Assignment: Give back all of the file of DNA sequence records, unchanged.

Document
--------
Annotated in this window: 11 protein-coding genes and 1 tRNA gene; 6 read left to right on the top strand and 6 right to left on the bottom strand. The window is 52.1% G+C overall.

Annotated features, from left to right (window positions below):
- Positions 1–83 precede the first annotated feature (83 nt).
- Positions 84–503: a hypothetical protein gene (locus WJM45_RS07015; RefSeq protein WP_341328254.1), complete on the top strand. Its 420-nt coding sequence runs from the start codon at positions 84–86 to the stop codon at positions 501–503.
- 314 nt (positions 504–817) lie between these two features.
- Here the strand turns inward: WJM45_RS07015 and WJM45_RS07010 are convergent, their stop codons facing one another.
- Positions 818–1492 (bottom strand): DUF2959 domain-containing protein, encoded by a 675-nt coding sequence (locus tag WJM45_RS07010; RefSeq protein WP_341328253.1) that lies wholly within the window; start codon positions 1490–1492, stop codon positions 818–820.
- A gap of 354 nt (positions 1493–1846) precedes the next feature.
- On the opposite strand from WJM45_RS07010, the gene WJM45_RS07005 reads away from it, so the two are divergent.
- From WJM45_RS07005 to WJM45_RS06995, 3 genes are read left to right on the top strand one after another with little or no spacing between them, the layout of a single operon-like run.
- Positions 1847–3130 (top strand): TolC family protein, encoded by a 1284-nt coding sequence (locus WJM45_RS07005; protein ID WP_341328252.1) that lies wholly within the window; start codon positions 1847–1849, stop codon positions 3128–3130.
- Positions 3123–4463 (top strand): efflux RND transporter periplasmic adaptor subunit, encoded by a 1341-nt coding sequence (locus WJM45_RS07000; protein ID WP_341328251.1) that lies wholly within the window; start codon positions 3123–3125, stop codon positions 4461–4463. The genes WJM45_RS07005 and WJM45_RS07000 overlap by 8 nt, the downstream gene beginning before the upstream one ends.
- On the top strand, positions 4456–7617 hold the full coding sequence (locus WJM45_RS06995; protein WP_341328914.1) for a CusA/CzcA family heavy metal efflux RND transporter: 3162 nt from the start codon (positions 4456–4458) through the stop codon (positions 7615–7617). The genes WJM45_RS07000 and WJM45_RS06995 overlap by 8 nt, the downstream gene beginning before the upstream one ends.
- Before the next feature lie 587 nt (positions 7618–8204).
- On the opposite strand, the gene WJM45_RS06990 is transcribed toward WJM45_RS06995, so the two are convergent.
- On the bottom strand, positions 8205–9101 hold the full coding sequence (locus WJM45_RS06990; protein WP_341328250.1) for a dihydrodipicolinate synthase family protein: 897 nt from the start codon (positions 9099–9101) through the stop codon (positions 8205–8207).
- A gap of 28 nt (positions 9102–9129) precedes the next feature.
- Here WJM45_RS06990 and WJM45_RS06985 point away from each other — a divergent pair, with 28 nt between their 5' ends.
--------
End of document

Annotated in this window: 11 protein-coding genes and 1 tRNA gene; 6 read left to right on the top strand and 6 right to left on the bottom strand. The window is 52.1% G+C overall.

Annotated features, from left to right (window positions below):
- Positions 1–83 precede the first annotated feature (83 nt).
- Positions 84–503: a hypothetical protein gene (locus WJM45_RS07015; RefSeq protein WP_341328254.1), complete on the top strand. Its 420-nt coding sequence runs from the start codon at positions 84–86 to the stop codon at positions 501–503.
- 314 nt (positions 504–817) lie between these two features.
- Here the strand turns inward: WJM45_RS07015 and WJM45_RS07010 are convergent, their stop codons facing one another.
- Positions 818–1492 (bottom strand): DUF2959 domain-containing protein, encoded by a 675-nt coding sequence (locus tag WJM45_RS07010; RefSeq protein WP_341328253.1) that lies wholly within the window; start codon positions 1490–1492, stop codon positions 818–820.
- A gap of 354 nt (positions 1493–1846) precedes the next feature.
- On the opposite strand from WJM45_RS07010, the gene WJM45_RS07005 reads away from it, so the two are divergent.
- From WJM45_RS07005 to WJM45_RS06995, 3 genes are read left to right on the top strand one after another with little or no spacing between them, the layout of a single operon-like run.
- Positions 1847–3130 (top strand): TolC family protein, encoded by a 1284-nt coding sequence (locus WJM45_RS07005; protein ID WP_341328252.1) that lies wholly within the window; start codon positions 1847–1849, stop codon positions 3128–3130.
- Positions 3123–4463 (top strand): efflux RND transporter periplasmic adaptor subunit, encoded by a 1341-nt coding sequence (locus WJM45_RS07000; protein ID WP_341328251.1) that lies wholly within the window; start codon positions 3123–3125, stop codon positions 4461–4463. The genes WJM45_RS07005 and WJM45_RS07000 overlap by 8 nt, the downstream gene beginning before the upstream one ends.
- On the top strand, positions 4456–7617 hold the full coding sequence (locus WJM45_RS06995; protein WP_341328914.1) for a CusA/CzcA family heavy metal efflux RND transporter: 3162 nt from the start codon (positions 4456–4458) through the stop codon (positions 7615–7617). The genes WJM45_RS07000 and WJM45_RS06995 overlap by 8 nt, the downstream gene beginning before the upstream one ends.
- Before the next feature lie 587 nt (positions 7618–8204).
- On the opposite strand, the gene WJM45_RS06990 is transcribed toward WJM45_RS06995, so the two are convergent.
- On the bottom strand, positions 8205–9101 hold the full coding sequence (locus WJM45_RS06990; protein WP_341328250.1) for a dihydrodipicolinate synthase family protein: 897 nt from the start codon (positions 9099–9101) through the stop codon (positions 8205–8207).
- A gap of 28 nt (positions 9102–9129) precedes the next feature.
- Here WJM45_RS06990 and WJM45_RS06985 point away from each other — a divergent pair, with 28 nt between their 5' ends.